Energy-Saving Lights Brighten Greason Pool

A recent evening at the Greason Pool

A recent evening at the Greason Pool

Bowdoin has modernized the lighting at the LeRoy Greason Pool, swapping out the pool’s old metal halide bulbs for energy-efficient LED fixtures.

“We now have LEDs in the locker rooms, overhead pool lights, the wall packs around the pool deck and the exterior of the building,” said Keisha Payson, coordinator for a sustainable Bowdoin.

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Rare Lobster on Display at Maine State Aquarium (GrindTV)

A live lobster with a mutation that makes its claw look like a bit like a fingered hand has been donated to the Maine State Aquarium in Boothbay Harbor. There the lobster, nicknamed Lola, will join other unusual lobsters that have been pulled from the sea by fisherman.

Bowdoin a ‘Game Changer’ in Greening Its Sports Culture (NRDC)

Green B256The Natural Resources Defense Council gives kudos to Bowdoin in its new report, Collegiate Game Changers: How Campus Sport is Going Green. Using Bowdoin as a case study, the NRDC mentions that Bowdoin has two LEED-certified sports venues: the Watson Arena (the first LEED hockey rink in the nation) and the Buck Center. Bowdoin also gets props for treating its athletic fields almost exclusively with organic fertilizer and using high-efficiency lights in its basketball courts, track and indoor tennis courts.

Along with these administrative actions, the NRDC praises the students who in 2012 formed the Bowdoin Green Athletes to develop and implement projects to enhance the sustainability of sports on campus. “The group includes an executive committee that manages student-athlete representatives from all 50 campus sports teams to help shift the culture toward supporting the college’s sustainability goals,” the report explains. Green Athletes operates recycling initiatives at athletics contests, as well as a project that collects used sneakers to supply to micro-entrepreneurs in West Africa.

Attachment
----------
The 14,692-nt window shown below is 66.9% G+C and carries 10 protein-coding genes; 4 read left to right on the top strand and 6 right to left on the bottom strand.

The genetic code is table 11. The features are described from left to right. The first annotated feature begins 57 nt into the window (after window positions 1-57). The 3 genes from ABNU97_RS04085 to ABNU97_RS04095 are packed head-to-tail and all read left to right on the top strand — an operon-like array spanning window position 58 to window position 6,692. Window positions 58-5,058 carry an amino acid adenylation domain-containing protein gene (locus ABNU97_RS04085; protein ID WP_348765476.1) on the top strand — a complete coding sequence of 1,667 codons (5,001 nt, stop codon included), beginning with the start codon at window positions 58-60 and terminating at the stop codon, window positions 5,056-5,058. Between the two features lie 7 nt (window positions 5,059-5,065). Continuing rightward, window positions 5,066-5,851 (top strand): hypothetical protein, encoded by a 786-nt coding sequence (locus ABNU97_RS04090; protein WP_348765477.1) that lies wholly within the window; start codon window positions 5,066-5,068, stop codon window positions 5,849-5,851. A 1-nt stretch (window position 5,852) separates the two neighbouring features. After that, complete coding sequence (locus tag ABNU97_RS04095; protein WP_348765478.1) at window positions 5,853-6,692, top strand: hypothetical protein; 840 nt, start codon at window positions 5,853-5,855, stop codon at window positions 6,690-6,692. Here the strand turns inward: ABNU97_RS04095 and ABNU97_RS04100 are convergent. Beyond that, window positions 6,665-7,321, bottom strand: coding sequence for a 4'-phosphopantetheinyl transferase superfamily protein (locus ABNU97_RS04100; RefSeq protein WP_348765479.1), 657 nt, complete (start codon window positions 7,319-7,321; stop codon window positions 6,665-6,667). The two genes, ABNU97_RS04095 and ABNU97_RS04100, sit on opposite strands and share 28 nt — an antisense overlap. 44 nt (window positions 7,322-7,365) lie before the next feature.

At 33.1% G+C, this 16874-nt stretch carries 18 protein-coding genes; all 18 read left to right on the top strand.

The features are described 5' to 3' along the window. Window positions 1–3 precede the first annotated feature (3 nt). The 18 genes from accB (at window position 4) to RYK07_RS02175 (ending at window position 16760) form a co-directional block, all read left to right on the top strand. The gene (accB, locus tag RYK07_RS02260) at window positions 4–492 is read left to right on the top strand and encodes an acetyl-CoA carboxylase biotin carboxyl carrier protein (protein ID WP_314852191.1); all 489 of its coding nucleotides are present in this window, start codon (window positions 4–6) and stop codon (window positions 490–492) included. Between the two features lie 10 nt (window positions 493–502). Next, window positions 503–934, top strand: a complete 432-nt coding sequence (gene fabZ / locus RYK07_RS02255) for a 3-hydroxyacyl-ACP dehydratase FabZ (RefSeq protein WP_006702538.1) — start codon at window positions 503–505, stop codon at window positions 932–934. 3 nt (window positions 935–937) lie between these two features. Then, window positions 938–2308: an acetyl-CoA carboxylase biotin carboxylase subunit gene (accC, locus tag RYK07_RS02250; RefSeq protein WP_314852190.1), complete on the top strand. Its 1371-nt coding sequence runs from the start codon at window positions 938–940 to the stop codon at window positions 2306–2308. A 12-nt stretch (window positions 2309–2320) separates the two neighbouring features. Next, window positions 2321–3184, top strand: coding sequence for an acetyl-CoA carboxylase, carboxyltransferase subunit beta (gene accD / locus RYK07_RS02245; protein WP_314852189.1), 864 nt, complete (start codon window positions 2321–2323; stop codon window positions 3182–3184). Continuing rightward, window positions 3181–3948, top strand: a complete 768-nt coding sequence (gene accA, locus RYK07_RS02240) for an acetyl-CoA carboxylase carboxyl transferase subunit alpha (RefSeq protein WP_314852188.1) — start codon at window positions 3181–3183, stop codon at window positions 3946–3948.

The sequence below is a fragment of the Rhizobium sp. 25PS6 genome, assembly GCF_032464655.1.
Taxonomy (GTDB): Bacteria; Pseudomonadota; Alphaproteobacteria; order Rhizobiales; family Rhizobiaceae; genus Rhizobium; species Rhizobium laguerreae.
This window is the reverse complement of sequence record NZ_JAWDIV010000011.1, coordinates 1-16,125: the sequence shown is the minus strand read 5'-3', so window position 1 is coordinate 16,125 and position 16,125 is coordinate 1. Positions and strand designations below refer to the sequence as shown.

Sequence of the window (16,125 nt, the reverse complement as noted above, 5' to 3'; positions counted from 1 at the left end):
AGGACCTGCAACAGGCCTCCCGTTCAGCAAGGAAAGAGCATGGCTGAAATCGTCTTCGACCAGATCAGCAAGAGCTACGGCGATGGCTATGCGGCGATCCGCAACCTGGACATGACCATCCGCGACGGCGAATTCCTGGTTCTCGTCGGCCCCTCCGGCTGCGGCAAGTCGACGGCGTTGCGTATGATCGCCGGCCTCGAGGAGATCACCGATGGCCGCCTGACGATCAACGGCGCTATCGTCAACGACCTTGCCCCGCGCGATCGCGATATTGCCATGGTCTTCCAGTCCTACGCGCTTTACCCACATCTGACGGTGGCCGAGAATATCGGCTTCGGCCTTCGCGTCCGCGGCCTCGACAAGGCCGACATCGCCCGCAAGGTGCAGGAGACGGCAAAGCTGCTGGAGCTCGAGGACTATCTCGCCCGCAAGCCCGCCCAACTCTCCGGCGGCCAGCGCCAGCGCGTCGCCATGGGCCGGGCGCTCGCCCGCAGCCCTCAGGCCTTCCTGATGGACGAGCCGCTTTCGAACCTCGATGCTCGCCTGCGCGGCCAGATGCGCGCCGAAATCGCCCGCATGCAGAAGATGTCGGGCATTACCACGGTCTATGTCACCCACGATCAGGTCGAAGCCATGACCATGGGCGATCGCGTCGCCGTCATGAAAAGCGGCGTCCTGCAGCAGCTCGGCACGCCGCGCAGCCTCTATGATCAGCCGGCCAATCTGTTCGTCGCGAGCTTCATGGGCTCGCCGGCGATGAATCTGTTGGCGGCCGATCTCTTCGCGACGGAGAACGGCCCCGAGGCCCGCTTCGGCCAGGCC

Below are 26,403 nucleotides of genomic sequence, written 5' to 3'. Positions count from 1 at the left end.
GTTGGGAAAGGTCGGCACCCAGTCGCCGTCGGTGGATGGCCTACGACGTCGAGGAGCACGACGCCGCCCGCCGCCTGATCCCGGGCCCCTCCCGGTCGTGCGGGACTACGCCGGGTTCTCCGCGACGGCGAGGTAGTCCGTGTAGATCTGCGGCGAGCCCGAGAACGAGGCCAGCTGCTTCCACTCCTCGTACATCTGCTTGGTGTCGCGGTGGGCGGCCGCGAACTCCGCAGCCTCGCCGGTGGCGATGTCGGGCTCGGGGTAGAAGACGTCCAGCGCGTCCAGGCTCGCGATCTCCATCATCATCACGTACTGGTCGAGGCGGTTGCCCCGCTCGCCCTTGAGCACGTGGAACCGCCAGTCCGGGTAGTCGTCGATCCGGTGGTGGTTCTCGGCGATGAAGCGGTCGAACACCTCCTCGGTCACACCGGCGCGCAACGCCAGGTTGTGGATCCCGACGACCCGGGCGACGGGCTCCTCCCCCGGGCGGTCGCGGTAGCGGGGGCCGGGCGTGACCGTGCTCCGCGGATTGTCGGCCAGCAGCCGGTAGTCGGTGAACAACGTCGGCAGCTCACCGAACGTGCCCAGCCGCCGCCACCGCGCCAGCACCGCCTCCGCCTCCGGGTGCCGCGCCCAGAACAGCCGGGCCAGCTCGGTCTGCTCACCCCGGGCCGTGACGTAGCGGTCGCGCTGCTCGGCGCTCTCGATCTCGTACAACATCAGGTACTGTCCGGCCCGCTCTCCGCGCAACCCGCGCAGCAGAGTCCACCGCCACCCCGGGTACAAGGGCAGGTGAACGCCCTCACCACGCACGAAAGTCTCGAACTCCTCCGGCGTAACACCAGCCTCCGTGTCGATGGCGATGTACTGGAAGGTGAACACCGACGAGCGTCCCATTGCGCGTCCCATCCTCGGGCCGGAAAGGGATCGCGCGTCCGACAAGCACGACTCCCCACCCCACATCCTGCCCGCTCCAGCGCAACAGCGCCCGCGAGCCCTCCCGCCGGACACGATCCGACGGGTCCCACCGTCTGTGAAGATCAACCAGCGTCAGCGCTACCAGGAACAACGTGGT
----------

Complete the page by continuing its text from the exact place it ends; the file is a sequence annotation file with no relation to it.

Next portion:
NRDC issued the 2013 Collegiate Game Changers report “to provide valuable lessons for all campus departments and other organizations, whether they are directly involved with the sports industry or not, highlighting what sports departments, students, venues, and championship events are doing to protect our planet and educate their fans.”

Fudge ’02 Finds Climate Insight in Antarctic Ice Core (Nature)

T.J. Fudge ’02 (left) at the drill site

T.J. Fudge ’02 (left) at the drill site

Geologist T.J. Fudge ’02 is lead corresponding author on a new study published in Nature, which reveals that West Antarctica started warming up from the last ice age a few thousand years earlier than previously thought — an insight that could influence our understanding of climate change today.

Previous data from the East Antarctic Ice Sheet indicated that the chilly continent began to warm up 18,000 years ago, two millennia after the northern hemisphere started warming. But when Fudge and his team drilled out a two-mile-long ice core from the West Antarctic Ice Sheet on the other side of the continent, they found evidence of warming as early as 22,000 years ago.

“This means that Antarctica did not wait for a cue from the northern hemisphere to start warming,” Fudge said. “Instead, the warming started because the wobble in Earth’s orbit around the sun led to more sunlight reaching Antarctica and the Southern Ocean.”

Click here to read more about Fudge’s finding.